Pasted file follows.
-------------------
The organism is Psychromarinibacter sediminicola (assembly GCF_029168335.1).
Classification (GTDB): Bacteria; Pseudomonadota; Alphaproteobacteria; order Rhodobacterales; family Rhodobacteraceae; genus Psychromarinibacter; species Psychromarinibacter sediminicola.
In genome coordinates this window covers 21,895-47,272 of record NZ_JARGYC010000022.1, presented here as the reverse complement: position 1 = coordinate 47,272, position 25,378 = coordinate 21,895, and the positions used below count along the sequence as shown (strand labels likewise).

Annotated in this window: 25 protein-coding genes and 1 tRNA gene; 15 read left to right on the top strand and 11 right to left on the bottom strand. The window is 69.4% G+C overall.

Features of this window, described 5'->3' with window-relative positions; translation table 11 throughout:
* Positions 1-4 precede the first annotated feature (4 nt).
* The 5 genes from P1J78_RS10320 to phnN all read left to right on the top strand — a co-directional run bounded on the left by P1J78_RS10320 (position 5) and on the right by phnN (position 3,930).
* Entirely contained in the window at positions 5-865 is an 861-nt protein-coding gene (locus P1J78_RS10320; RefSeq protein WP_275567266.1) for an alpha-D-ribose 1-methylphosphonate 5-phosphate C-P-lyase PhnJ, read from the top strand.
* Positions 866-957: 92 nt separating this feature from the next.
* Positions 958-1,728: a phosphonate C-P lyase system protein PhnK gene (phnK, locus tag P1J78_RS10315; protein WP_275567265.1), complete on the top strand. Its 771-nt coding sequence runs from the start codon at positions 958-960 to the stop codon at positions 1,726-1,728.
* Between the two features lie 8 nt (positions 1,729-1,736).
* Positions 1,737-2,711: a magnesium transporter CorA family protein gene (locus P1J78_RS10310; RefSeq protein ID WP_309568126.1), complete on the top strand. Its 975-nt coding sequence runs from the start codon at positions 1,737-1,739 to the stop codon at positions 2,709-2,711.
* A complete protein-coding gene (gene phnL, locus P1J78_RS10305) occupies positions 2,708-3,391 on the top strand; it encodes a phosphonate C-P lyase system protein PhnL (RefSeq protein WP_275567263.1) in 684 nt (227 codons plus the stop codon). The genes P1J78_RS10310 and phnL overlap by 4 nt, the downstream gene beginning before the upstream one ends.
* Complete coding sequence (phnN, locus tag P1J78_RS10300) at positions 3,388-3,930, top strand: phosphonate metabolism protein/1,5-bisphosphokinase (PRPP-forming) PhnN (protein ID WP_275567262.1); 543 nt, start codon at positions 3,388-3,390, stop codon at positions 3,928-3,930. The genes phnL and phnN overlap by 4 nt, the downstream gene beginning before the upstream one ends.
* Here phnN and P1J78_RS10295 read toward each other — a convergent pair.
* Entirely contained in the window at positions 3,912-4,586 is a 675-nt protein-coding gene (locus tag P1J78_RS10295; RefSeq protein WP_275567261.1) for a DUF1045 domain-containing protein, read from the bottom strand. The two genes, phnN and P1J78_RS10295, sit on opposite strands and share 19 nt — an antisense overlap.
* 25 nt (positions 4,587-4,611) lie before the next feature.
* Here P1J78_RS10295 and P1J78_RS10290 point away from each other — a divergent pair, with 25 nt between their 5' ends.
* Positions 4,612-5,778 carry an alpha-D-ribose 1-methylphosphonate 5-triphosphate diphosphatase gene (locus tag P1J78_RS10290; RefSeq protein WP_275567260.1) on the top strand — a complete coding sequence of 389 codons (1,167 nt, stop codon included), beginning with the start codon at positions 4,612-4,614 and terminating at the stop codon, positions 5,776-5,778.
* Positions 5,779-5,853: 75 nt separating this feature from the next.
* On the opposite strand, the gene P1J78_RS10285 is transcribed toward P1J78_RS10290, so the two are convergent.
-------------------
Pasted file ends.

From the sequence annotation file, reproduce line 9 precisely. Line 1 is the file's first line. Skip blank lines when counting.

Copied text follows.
* Positions 866-957: 92 nt separating this feature from the next.